In 2013, a Gallup poll on public perceptions of U.S. agencies found Americans are most positive toward the U.S. Centers for Disease Control and Prevention (CDC).1 Sixty percent of those polled believed the CDC was doing an excellent or good job while only 8 percent rated them poorly.
There is clearly a disconnect between the CDC’s perceived image and the actual state of the agency. While their website claims the “CDC works for you 24/7,” they have fallen far short of achieving their motto of “Savings Lives. Protecting People.”2
CDC’s Cozy Ties With Coca-Cola
The CDC should be cracking down on corporations promoting products linked to poor health and disease. Instead, they appear to have taken Coca-Cola, a leader in the production of sugar-sweetened beverages linked to obesity and chronic disease, under their protective wing.
Earlier this year, for instance, Barbara Bowman, Ph.D., former director of the CDC’s Division for Heart Disease and Stroke Prevention (DHDSP), left the agency unexpectedly, two days after her close ties with Coca-Cola were revealed.
Bowman reportedly aided a Coca-Cola representative in efforts to influence World Health Organization (WHO) officials to relax recommendations on sugar limits.3 Bowman, however, was not the only CDC official looking out for Coca-Cola.
Uncovered emails also suggest that Dr. Michael Pratt, senior adviser for Global Health in the National Center for Chronic Disease Prevention and Health Promotion at the CDC, has also promoted and led research for the soda giant.4
At issue are Pratt’s ties to the International Life Sciences Institute (ILSI), which is a nonprofit front group serving the interests of the food and beverage industries. ILSI was founded by a Coca-Cola executive in 1978, and it has long been a champion for the junk-food industry.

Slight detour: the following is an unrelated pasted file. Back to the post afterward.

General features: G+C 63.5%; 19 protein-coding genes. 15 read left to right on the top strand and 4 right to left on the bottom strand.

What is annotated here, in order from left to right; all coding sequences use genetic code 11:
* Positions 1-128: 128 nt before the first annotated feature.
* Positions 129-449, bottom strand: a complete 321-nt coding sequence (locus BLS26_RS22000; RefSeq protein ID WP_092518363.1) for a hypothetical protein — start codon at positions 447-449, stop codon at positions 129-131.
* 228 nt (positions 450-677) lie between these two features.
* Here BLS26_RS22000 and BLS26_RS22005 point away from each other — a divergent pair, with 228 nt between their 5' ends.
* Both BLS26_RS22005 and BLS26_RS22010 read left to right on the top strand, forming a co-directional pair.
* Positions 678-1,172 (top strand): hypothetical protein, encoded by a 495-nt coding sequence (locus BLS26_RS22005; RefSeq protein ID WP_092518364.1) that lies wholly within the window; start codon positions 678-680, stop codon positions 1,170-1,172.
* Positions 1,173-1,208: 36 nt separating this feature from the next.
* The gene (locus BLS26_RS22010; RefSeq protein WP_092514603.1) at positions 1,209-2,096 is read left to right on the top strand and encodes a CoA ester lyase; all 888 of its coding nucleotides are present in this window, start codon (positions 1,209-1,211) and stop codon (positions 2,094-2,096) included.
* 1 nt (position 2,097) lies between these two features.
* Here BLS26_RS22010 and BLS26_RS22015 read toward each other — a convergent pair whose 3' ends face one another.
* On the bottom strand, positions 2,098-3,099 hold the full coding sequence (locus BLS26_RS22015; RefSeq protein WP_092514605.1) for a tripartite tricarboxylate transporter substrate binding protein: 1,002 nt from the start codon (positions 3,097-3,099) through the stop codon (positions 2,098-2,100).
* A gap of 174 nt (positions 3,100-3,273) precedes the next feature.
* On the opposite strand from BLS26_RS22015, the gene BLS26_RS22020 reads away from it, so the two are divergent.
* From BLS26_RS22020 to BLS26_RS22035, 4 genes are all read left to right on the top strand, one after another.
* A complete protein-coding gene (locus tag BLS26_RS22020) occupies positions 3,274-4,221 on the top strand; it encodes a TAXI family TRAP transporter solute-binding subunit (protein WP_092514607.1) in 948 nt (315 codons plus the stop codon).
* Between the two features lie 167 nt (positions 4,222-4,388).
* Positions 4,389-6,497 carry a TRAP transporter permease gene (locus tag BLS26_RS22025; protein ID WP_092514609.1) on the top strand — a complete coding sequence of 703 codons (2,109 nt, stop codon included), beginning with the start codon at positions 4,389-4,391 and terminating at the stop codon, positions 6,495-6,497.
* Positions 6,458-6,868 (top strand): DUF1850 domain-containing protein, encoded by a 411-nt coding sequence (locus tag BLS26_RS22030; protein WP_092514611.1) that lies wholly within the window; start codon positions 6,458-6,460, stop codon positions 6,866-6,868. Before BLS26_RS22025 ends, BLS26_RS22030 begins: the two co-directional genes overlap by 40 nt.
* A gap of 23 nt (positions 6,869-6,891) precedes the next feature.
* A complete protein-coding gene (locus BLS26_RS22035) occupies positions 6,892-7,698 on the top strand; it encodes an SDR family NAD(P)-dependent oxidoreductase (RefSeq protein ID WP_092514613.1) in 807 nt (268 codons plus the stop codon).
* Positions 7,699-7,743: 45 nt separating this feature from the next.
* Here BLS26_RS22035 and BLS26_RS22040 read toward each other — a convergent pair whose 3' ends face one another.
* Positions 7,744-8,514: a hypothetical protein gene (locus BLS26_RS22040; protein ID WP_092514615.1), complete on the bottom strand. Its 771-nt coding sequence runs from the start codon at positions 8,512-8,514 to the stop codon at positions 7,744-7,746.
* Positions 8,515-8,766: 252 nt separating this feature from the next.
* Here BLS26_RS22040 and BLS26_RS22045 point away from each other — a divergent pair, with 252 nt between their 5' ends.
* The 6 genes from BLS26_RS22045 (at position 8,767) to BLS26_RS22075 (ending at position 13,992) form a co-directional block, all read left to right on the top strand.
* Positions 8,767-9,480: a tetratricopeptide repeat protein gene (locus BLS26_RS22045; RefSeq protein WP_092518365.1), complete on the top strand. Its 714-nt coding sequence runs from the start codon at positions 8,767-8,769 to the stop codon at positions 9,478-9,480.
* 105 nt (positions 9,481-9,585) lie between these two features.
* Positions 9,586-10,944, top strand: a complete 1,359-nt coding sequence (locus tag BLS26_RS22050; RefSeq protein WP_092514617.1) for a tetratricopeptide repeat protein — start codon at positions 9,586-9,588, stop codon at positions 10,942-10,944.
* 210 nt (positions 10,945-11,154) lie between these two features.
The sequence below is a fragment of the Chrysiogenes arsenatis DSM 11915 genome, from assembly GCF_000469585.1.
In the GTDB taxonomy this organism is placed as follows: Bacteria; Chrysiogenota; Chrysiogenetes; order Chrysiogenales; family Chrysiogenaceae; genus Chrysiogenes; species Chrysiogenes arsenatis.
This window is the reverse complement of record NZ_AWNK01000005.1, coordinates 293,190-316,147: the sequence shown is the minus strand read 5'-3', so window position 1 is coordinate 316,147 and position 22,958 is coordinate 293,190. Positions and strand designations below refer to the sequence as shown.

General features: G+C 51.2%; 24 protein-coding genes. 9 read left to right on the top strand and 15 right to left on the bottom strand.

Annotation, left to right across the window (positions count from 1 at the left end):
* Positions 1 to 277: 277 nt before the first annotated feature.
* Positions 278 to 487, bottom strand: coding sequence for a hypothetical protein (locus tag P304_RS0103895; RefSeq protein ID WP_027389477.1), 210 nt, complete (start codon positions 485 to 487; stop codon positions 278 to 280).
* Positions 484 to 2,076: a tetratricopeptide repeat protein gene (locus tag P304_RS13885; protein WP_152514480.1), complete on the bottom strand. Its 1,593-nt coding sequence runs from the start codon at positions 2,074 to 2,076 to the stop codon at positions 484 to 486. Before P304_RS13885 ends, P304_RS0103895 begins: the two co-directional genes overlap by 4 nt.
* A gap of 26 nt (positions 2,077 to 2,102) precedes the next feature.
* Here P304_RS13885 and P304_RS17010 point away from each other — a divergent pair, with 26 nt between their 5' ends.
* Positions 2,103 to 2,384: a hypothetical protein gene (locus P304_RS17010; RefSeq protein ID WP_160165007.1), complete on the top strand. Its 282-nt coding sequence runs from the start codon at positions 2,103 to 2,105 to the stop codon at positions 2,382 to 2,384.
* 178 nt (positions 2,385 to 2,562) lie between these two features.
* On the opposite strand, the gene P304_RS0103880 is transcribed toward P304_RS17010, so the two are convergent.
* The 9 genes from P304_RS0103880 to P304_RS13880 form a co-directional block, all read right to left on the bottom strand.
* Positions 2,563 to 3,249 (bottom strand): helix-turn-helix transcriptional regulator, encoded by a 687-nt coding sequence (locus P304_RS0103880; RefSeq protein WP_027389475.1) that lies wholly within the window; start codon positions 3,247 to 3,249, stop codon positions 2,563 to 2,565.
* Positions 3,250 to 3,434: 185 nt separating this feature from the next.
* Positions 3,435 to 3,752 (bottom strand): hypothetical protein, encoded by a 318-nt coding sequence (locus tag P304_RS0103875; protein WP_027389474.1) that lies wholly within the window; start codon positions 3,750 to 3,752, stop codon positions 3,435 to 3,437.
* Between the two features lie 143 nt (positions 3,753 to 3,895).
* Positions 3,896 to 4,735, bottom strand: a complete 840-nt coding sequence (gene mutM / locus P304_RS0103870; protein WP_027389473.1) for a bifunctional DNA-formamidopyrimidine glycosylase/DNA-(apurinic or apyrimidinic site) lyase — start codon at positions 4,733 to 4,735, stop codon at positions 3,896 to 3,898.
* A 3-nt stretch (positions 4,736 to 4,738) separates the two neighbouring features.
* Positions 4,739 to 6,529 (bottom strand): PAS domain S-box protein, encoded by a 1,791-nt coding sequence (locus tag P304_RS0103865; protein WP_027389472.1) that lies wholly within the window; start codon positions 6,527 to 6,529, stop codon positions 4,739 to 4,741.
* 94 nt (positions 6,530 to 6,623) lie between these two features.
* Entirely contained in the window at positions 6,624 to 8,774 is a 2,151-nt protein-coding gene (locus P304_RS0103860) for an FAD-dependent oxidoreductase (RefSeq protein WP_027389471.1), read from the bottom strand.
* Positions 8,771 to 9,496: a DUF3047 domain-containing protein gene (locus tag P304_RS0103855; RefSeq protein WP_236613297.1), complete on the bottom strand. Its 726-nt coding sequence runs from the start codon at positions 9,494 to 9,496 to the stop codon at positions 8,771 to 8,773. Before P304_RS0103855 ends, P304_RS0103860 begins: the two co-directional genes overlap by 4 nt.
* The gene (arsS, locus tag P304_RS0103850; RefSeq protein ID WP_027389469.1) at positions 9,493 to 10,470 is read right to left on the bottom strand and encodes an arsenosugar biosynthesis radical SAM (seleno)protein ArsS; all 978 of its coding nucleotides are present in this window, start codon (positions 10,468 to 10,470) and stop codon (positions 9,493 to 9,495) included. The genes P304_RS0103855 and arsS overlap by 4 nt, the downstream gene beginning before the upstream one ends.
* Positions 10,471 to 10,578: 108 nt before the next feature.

For instance, one of the items on their agenda is to promote the concept of “energy balance,” which is the suggestion that exercise, and not sugary beverages and other sugar-laden foods, is responsible for obesity and chronic disease.
CDC Senior Adviser Working With a Coca-Cola and Food Industry Front Group?
Pratt’s ties to research backed by Coca-Cola and ILSI should raise more than a few eyebrows. According to The Hill:5
“He co-authored a Latin America health and nutrition study and related papers funded in part by Coca-Cola and ILSI; he has been acting as a scientific ‘advisor’ to ILSI North America, serving on an ILSI committee on ‘energy balance and active lifestyle.’
Until his activities came under scrutiny, he was listed as a member of the ILSI Research Foundation Board of Trustees (his bio was removed from the website … [in September 2016]). Pratt also served as an advis[e]r to an international study of childhood obesity funded by Coca-Cola.
And for roughly the last year or more he has held a position as a professor at Emory University, a private research university in Atlanta that has received millions of dollars from Coca-Cola entities.”
It’s likely impossible to quantify what effects such close ties with industry have on public health policy and the health messages being sent out to Americans. While Pratt is no longer working at Emory University, he is now reportedly going to be the director of the University of San Diego’s (UCSD) Institute for Public Health.
Ironically (or perhaps not), UCSD is going to be partnering with ISLI on a forum related to energy balance behavior — to be moderated, in part, by another CDC official, Janet Fulton, chief of the CDC’s Physical Activity and Health Branch.6